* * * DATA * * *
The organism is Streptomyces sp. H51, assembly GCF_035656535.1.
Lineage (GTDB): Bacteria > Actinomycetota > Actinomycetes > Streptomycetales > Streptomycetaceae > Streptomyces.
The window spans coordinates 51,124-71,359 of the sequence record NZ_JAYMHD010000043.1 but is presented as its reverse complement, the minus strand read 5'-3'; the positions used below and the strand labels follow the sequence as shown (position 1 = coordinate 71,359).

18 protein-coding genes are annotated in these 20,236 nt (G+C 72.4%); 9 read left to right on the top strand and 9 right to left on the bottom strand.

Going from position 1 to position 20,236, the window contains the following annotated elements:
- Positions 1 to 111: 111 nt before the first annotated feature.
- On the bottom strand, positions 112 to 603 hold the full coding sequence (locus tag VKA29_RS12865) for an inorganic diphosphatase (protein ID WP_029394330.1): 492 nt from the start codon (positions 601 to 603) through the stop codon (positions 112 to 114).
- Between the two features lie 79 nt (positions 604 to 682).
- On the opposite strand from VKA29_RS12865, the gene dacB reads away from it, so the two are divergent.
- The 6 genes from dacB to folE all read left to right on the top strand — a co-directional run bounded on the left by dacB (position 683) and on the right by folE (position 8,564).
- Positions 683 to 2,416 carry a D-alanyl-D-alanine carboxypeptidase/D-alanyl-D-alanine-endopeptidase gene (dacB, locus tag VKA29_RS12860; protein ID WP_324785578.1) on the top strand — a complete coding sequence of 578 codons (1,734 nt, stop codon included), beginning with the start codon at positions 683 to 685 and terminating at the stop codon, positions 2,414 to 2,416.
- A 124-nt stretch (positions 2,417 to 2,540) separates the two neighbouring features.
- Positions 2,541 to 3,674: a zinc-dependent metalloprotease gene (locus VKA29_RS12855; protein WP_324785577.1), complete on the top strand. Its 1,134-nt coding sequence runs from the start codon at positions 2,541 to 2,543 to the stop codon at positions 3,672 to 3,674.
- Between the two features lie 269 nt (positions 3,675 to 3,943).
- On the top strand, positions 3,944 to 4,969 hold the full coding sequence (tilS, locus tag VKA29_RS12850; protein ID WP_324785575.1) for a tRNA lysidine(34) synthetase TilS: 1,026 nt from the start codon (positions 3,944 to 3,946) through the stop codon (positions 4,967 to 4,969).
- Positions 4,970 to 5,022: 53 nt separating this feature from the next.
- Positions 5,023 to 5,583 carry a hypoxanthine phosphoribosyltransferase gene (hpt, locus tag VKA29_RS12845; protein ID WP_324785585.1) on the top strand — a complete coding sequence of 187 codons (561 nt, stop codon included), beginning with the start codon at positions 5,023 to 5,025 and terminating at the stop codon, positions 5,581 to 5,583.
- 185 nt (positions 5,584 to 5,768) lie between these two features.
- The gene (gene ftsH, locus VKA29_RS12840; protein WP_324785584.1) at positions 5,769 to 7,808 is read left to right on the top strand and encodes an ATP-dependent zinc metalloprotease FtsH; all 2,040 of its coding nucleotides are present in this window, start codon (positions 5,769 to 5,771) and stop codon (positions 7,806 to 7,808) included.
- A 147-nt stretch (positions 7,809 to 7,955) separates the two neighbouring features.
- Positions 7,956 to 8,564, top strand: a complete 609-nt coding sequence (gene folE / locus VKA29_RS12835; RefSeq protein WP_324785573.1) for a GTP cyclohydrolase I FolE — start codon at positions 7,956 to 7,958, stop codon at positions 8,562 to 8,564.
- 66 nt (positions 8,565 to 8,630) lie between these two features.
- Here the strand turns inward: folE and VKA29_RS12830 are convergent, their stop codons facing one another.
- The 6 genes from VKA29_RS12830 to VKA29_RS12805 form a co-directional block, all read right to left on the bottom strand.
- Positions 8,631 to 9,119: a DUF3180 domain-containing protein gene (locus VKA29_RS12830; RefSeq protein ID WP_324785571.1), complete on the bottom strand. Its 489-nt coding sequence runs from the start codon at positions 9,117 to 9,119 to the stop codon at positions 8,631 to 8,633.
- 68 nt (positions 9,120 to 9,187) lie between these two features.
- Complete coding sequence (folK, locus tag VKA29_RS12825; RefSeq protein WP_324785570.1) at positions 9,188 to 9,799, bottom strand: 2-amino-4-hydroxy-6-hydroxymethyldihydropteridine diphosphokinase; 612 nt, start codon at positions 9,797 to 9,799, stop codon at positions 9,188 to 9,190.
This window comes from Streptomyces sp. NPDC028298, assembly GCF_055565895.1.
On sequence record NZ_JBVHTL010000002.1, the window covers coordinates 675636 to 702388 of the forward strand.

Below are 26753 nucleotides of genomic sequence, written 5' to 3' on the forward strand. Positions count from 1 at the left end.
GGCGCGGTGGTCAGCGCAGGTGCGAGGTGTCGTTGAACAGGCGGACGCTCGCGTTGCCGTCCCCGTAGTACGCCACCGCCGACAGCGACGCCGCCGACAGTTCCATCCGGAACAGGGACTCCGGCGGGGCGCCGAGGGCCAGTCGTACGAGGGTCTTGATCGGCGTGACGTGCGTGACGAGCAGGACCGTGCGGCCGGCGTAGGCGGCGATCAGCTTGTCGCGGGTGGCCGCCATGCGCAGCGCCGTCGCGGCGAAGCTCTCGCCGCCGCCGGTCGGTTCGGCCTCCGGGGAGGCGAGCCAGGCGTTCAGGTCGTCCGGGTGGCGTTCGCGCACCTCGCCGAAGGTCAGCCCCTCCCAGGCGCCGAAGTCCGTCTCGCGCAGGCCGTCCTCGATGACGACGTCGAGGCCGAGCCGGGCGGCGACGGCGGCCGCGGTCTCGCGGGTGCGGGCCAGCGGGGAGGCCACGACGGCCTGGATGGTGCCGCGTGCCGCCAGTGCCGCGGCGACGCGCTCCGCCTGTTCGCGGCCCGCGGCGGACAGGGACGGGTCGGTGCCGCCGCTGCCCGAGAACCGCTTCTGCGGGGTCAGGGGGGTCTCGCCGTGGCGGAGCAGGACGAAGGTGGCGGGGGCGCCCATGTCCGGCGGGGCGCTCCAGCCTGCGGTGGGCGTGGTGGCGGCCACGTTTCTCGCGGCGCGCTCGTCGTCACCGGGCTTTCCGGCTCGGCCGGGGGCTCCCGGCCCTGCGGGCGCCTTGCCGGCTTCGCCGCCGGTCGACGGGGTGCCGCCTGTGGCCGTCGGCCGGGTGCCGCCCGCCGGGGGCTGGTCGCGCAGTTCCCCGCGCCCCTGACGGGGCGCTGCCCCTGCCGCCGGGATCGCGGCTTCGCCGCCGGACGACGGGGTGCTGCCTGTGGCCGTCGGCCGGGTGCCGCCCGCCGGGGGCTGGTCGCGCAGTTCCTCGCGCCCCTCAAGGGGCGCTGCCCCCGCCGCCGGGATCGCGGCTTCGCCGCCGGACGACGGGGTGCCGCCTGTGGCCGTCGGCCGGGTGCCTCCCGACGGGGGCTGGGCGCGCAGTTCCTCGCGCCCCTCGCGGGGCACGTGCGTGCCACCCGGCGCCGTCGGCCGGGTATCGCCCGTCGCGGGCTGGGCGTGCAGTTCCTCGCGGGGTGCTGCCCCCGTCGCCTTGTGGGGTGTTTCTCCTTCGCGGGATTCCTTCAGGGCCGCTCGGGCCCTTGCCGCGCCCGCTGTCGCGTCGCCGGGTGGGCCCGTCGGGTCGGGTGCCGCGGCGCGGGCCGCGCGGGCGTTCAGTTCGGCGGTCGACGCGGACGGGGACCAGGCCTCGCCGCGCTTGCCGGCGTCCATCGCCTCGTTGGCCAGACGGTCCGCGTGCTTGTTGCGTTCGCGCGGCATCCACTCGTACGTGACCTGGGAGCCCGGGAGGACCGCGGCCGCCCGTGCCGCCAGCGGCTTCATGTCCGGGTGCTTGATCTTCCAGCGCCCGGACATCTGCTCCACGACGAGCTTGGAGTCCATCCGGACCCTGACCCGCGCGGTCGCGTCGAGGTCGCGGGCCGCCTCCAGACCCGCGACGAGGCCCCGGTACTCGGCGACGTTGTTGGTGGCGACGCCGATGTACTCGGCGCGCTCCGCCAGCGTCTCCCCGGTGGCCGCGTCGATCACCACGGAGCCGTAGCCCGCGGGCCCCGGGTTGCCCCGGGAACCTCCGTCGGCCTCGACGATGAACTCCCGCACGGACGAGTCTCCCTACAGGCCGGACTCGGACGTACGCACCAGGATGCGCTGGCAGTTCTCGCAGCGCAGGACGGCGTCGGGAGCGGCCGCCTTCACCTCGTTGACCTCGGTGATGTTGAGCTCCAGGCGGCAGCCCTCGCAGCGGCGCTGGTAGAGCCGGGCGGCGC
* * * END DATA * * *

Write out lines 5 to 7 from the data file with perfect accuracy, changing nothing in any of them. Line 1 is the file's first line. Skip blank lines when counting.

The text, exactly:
Going from position 1 to position 20,236, the window contains the following annotated elements:
- Positions 1 to 111: 111 nt before the first annotated feature.
- On the bottom strand, positions 112 to 603 hold the full coding sequence (locus tag VKA29_RS12865) for an inorganic diphosphatase (protein ID WP_029394330.1): 492 nt from the start codon (positions 601 to 603) through the stop codon (positions 112 to 114).